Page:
• Idaho’s teacher’s pay will increase by an average of $2,082 this year; this will be dependent on how they participate in the merit pay program.
• An estimated $39 million set aside to implement statewide pay-for-performance plan; at least 85 percent of teachers will earn some form of performance bonus this next year.
• Public School Facilities, Coop Funding to protect against decreasing enrollment-HB633
• Retired Administrators have the ability to continue to serve-HB579.
• Charter School Cap Removed-HB481.

The education of our children is of the utmost importance and I look forward to my continued work in the education system in Idaho.

Corrections:
The corrections budget has an overall increase of 3.5 percent from last year. This increase includes a 3 percent increase in per-inmate payments to Correction Corporation of America, which operates the Idaho Correction Center just south of Boise for the state. DNA testing of all felons was debated and passed and this measure should help enhance the safety of our state. The state has seen an increase in the prison population recently which raises major concerns. We will continue to monitor this very closely.

Legislation:
There were approximately 525 pieces of legislation considered this year. Some particular pieces you might find interesting are:
• Fish and Game-Auction Tags – SB 1256aa
• Texting while Driving – SB1274a
• Animal Cruelty – SB1303a
• All Excess Revenue to Budget Savings – HB702
You can review all of them at www.legislature.idaho.gov and also a short summary in the Sine Die report on this same web page.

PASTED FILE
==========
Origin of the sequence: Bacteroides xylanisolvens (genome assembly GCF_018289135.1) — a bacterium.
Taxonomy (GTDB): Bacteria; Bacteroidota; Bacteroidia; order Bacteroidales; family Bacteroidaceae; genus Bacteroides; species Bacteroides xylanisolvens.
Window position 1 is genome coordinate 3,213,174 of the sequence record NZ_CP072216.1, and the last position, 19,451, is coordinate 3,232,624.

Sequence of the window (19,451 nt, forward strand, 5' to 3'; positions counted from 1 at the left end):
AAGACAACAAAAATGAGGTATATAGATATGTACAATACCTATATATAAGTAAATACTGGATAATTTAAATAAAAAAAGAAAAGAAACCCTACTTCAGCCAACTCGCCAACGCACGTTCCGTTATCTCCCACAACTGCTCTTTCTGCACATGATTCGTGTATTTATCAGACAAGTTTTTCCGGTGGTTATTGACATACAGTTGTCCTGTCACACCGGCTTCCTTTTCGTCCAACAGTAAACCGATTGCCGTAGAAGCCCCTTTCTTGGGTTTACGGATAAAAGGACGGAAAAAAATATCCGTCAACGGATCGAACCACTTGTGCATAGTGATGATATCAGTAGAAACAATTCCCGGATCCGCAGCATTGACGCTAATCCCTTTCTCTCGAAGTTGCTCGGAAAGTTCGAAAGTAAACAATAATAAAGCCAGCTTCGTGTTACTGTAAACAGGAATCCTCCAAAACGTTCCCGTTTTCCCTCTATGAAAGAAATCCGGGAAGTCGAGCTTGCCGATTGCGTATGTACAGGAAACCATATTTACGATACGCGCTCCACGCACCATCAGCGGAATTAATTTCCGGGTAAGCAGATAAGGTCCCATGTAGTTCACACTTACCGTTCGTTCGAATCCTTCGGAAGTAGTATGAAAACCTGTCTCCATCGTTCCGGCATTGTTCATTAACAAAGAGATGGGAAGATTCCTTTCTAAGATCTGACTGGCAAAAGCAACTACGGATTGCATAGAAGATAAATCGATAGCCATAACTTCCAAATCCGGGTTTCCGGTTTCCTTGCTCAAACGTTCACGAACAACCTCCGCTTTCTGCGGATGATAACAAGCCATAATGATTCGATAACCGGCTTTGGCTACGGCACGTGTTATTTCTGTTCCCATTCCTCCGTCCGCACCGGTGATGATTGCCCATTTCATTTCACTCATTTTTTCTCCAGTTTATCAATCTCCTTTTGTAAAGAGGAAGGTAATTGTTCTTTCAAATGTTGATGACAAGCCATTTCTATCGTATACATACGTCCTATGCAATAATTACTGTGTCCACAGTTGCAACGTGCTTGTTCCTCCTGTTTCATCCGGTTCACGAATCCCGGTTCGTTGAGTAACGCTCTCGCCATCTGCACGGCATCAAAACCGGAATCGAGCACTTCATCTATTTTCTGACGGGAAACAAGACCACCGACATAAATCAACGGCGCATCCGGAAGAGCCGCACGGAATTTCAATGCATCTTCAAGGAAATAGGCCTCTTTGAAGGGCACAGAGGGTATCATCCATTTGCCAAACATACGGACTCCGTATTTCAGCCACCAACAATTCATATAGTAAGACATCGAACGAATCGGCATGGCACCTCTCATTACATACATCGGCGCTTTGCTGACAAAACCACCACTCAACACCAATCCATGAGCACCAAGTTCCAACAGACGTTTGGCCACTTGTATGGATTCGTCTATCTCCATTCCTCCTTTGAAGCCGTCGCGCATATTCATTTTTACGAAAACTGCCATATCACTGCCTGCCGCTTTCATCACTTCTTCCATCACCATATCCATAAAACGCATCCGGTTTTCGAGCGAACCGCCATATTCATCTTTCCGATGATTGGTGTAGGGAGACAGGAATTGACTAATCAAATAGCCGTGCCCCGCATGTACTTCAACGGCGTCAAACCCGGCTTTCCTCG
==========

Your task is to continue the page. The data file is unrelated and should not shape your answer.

Redistricting:
Redistricting, which happens every ten years to create equity in representation, was contentious but finally was wrapped up in January. Our district shrank in size and also changed numbers to District 30. The redistricting process will dramatically change the makeup of the legislature next year. There are in excess of 23 House members and 9 Senators that will not be returning. There should be some interesting campaigns around the state and I invite you to stay informed.

Constitutional Amendment:
An amendment to the Constitution of the State of Idaho will come before you, as citizens, in the November ballot. This amendment guarantees the citizens of Idaho the right to hunt, fish and trap within the rules and regulations set forth by the Idaho Department of Fish and Game. Please take a moment to inform yourself on this issue.

Thank you so much for giving me the opportunity to serve. I work hard to represent you well. I am always available for any questions, comments or concerns. Please feel free to email me at dmortimer@senate.idaho.gov.

The 2011 Legislative Session